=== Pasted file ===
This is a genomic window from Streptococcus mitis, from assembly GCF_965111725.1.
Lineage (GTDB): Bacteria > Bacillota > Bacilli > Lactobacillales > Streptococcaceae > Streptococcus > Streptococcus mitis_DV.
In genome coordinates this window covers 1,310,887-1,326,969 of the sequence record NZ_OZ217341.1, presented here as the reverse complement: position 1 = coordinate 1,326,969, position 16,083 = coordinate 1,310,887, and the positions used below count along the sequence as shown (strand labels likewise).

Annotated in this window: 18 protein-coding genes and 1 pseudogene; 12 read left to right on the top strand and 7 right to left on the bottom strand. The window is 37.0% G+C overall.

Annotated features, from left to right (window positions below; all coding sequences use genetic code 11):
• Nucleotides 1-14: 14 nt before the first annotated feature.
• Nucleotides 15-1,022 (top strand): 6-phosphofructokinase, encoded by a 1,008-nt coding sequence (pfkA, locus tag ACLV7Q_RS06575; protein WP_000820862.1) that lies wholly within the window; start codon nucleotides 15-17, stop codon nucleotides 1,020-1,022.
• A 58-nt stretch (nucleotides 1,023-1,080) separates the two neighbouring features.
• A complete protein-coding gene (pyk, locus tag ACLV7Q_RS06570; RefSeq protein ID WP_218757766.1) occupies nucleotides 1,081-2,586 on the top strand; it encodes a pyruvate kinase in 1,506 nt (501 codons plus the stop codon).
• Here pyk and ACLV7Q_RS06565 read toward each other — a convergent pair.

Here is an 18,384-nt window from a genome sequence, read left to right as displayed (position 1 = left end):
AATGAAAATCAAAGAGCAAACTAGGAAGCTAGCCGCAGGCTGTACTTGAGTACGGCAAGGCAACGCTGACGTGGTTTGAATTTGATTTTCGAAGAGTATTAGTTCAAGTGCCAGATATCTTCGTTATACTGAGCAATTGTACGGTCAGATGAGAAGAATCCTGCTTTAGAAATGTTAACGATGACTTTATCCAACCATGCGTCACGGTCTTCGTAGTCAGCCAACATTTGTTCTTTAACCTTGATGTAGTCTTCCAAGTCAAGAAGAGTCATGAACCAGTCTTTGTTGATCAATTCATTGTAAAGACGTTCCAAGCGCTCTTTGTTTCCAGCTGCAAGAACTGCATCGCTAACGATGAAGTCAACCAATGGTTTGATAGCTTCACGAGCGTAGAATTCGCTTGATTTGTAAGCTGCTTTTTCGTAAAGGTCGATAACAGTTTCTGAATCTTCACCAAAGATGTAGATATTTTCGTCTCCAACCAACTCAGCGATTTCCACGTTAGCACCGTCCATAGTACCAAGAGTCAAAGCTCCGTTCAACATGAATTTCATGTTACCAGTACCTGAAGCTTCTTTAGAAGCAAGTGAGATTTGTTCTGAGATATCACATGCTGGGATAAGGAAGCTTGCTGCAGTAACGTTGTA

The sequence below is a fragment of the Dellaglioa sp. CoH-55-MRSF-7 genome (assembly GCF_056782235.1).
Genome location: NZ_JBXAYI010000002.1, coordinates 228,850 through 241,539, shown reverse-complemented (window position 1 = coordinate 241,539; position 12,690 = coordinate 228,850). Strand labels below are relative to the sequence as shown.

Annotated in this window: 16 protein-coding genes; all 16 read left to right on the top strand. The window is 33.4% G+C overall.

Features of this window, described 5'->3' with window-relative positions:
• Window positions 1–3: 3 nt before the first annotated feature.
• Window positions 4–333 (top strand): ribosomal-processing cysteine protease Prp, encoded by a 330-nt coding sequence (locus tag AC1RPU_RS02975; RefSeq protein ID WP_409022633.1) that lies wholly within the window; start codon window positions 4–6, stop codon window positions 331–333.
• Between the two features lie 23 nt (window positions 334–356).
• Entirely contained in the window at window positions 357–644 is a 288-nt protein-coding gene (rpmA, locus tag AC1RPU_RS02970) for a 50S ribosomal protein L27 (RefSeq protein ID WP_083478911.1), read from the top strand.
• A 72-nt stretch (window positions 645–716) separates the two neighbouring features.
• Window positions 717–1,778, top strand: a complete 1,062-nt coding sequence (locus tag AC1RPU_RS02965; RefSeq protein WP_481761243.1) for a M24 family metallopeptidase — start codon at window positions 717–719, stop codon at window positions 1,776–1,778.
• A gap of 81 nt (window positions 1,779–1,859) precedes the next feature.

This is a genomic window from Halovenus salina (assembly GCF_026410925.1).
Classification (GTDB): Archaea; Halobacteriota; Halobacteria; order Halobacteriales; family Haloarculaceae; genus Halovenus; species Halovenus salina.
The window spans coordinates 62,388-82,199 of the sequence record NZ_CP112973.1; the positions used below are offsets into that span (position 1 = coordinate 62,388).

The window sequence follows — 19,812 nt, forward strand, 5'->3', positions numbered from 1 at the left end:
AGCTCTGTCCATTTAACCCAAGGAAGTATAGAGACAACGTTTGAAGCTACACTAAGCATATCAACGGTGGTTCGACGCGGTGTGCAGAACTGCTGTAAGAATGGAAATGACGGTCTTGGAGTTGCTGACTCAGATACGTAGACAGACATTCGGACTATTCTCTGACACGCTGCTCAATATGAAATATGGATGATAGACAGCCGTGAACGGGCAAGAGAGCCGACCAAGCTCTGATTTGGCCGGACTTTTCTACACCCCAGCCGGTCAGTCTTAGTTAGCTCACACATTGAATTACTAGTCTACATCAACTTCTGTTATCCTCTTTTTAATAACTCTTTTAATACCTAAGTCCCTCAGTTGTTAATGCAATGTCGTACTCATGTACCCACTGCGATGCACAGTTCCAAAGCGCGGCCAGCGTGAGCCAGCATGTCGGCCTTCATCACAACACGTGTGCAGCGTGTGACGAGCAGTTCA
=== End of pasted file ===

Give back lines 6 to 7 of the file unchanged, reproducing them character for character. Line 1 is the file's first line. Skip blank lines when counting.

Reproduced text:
• Nucleotides 1-14: 14 nt before the first annotated feature.
• Nucleotides 15-1,022 (top strand): 6-phosphofructokinase, encoded by a 1,008-nt coding sequence (pfkA, locus tag ACLV7Q_RS06575; protein WP_000820862.1) that lies wholly within the window; start codon nucleotides 15-17, stop codon nucleotides 1,020-1,022.